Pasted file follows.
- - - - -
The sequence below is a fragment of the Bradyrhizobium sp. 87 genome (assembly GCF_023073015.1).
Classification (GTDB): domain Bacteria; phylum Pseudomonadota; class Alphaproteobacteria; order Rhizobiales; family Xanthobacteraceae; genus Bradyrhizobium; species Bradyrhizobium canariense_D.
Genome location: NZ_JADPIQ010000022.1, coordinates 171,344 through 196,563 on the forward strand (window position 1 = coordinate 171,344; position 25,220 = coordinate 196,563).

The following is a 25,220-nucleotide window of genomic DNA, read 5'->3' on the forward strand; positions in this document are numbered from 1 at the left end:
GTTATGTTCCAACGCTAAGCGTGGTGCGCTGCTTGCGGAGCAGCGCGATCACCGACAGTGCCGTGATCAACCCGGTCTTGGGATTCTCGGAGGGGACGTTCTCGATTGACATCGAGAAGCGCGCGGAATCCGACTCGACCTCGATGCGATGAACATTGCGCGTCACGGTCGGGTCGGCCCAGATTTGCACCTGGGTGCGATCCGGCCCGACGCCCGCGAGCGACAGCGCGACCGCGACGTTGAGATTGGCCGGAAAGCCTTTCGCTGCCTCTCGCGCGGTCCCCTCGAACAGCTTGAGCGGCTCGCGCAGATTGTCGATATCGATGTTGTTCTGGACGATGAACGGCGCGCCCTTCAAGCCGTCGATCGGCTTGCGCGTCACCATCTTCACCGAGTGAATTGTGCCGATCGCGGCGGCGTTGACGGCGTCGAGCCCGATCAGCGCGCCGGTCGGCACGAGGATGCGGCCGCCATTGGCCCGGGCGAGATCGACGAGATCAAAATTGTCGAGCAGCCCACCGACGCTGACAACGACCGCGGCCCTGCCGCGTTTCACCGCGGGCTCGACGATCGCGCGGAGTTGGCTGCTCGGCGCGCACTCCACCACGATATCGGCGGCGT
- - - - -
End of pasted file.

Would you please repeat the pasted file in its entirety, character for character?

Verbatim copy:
The sequence below is a fragment of the Bradyrhizobium sp. 87 genome (assembly GCF_023073015.1).
Classification (GTDB): domain Bacteria; phylum Pseudomonadota; class Alphaproteobacteria; order Rhizobiales; family Xanthobacteraceae; genus Bradyrhizobium; species Bradyrhizobium canariense_D.
Genome location: NZ_JADPIQ010000022.1, coordinates 171,344 through 196,563 on the forward strand (window position 1 = coordinate 171,344; position 25,220 = coordinate 196,563).

The following is a 25,220-nucleotide window of genomic DNA, read 5'->3' on the forward strand; positions in this document are numbered from 1 at the left end:
GTTATGTTCCAACGCTAAGCGTGGTGCGCTGCTTGCGGAGCAGCGCGATCACCGACAGTGCCGTGATCAACCCGGTCTTGGGATTCTCGGAGGGGACGTTCTCGATTGACATCGAGAAGCGCGCGGAATCCGACTCGACCTCGATGCGATGAACATTGCGCGTCACGGTCGGGTCGGCCCAGATTTGCACCTGGGTGCGATCCGGCCCGACGCCCGCGAGCGACAGCGCGACCGCGACGTTGAGATTGGCCGGAAAGCCTTTCGCTGCCTCTCGCGCGGTCCCCTCGAACAGCTTGAGCGGCTCGCGCAGATTGTCGATATCGATGTTGTTCTGGACGATGAACGGCGCGCCCTTCAAGCCGTCGATCGGCTTGCGCGTCACCATCTTCACCGAGTGAATTGTGCCGATCGCGGCGGCGTTGACGGCGTCGAGCCCGATCAGCGCGCCGGTCGGCACGAGGATGCGGCCGCCATTGGCCCGGGCGAGATCGACGAGATCAAAATTGTCGAGCAGCCCACCGACGCTGACAACGACCGCGGCCCTGCCGCGTTTCACCGCGGGCTCGACGATCGCGCGGAGTTGGCTGCTCGGCGCGCACTCCACCACGATATCGGCGGCGT